UK households are taking on more debt than ever to make ends meet. In this climate, rising employment figures mean nothing

With a government torn apart by Brexit and a country falling to pieces because of that government, Conservative MPs have a fallback they sometimes like to use as proof of their success: the UK has record employment levels. It’s a proud badge of honour they wear, fetishising work – it doesn’t matter what that work looks like or how much it pays – because it’s supposedly a sign that the economy is doing well. The thing is, people might be in work, but they’re also in debt.

Britain’s household debt has reached a new high. According to the TUC, UK households now owe an average of £15,385 to credit card firms, banks and other lenders. There might be some quibbling over what’s included in these figures. Unlike the Bank of England, in its calculations the TUC includes increasingly exorbitant student loans, which have eye-wateringly high interest rates. But even if we were to take those out of the equation – leaving debt at half that estimated by the TUC – the level of debt, the nature of that borrowing and why it’s being accrued spells trouble. In 2017, academic Johnna Montgomerie called it “one of the biggest problems facing the United Kingdom’s economy and society”.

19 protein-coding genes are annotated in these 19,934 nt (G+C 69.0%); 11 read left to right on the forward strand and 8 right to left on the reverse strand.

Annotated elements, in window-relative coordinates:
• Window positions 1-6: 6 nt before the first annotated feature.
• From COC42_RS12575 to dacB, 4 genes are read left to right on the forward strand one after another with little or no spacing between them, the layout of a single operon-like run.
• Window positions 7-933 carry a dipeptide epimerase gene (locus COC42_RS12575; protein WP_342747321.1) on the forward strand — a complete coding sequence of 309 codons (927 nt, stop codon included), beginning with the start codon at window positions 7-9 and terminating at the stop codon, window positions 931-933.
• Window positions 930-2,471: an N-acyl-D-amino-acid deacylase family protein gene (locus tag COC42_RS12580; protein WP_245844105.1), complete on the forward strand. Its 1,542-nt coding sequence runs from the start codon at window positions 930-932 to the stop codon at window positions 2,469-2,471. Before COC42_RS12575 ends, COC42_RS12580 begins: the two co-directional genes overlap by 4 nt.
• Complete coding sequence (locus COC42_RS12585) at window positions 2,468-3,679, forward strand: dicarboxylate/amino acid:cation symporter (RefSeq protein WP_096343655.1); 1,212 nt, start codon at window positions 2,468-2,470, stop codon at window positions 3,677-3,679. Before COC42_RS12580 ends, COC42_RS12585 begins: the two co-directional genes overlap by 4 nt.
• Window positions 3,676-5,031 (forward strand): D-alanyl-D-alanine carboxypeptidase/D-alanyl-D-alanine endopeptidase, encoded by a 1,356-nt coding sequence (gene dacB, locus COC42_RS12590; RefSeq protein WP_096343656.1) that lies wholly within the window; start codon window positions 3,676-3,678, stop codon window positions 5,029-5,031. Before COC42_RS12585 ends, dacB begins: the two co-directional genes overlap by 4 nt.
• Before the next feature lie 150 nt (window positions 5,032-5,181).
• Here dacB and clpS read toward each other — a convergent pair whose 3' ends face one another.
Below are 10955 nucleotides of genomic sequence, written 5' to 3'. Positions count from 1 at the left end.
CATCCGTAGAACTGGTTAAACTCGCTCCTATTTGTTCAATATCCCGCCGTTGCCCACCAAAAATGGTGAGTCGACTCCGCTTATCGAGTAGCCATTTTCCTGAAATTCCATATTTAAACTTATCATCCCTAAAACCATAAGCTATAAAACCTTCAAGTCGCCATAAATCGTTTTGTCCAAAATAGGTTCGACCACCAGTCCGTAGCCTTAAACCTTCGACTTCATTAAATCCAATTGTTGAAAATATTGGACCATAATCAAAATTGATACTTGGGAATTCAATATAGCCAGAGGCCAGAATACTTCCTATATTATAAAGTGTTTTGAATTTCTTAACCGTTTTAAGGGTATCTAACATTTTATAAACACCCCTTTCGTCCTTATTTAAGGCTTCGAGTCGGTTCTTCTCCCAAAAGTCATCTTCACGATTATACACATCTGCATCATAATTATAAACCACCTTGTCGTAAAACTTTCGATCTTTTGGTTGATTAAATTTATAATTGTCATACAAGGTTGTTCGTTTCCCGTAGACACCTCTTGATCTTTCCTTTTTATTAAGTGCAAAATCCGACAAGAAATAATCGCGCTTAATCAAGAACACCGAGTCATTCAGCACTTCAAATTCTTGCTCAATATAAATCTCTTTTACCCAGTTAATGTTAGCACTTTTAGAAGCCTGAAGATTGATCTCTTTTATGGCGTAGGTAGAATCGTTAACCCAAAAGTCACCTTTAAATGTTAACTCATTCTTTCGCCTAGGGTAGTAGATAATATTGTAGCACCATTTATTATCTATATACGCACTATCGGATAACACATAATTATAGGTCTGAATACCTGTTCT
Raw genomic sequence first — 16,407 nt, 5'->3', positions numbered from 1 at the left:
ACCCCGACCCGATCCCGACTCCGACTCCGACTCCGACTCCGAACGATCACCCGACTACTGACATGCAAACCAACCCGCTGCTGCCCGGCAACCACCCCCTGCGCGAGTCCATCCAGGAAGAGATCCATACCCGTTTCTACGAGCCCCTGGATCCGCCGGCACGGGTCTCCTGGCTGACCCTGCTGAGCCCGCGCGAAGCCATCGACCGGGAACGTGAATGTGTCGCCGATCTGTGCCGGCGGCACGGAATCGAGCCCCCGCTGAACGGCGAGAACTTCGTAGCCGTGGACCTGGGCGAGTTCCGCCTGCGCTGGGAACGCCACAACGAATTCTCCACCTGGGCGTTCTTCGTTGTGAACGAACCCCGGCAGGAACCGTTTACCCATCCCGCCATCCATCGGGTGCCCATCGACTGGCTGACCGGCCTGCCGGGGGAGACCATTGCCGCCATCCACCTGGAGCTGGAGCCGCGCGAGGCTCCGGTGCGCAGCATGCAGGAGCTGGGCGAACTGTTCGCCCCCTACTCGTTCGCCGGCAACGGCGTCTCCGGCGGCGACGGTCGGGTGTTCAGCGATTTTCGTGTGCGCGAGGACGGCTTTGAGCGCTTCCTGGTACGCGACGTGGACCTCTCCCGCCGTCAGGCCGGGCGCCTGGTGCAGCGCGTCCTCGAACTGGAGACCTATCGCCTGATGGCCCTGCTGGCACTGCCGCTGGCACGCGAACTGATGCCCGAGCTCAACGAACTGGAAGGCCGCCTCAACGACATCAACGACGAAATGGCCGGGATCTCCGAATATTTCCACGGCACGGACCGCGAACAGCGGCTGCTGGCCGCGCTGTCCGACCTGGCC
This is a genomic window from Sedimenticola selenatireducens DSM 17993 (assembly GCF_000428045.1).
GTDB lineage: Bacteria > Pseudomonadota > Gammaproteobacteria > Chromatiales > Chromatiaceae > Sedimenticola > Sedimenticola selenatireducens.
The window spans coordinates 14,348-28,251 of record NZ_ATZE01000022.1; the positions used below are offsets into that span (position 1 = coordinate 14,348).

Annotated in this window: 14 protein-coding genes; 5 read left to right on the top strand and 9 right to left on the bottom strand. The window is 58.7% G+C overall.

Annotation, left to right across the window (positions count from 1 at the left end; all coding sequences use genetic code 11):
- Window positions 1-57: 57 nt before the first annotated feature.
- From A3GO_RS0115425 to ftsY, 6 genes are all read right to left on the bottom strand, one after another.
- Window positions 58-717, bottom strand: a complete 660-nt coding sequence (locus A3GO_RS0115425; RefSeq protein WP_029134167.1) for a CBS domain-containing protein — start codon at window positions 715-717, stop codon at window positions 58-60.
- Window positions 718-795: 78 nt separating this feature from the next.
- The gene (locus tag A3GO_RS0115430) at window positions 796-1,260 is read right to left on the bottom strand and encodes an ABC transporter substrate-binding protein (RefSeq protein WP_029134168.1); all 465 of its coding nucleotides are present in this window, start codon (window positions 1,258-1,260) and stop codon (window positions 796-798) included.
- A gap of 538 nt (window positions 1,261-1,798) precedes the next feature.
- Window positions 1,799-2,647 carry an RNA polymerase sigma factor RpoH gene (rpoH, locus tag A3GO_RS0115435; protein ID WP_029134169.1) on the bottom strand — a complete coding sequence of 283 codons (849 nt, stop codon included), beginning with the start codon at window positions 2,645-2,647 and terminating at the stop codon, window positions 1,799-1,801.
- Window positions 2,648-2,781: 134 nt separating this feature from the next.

Related: Average UK household debt now stands at record £15,400

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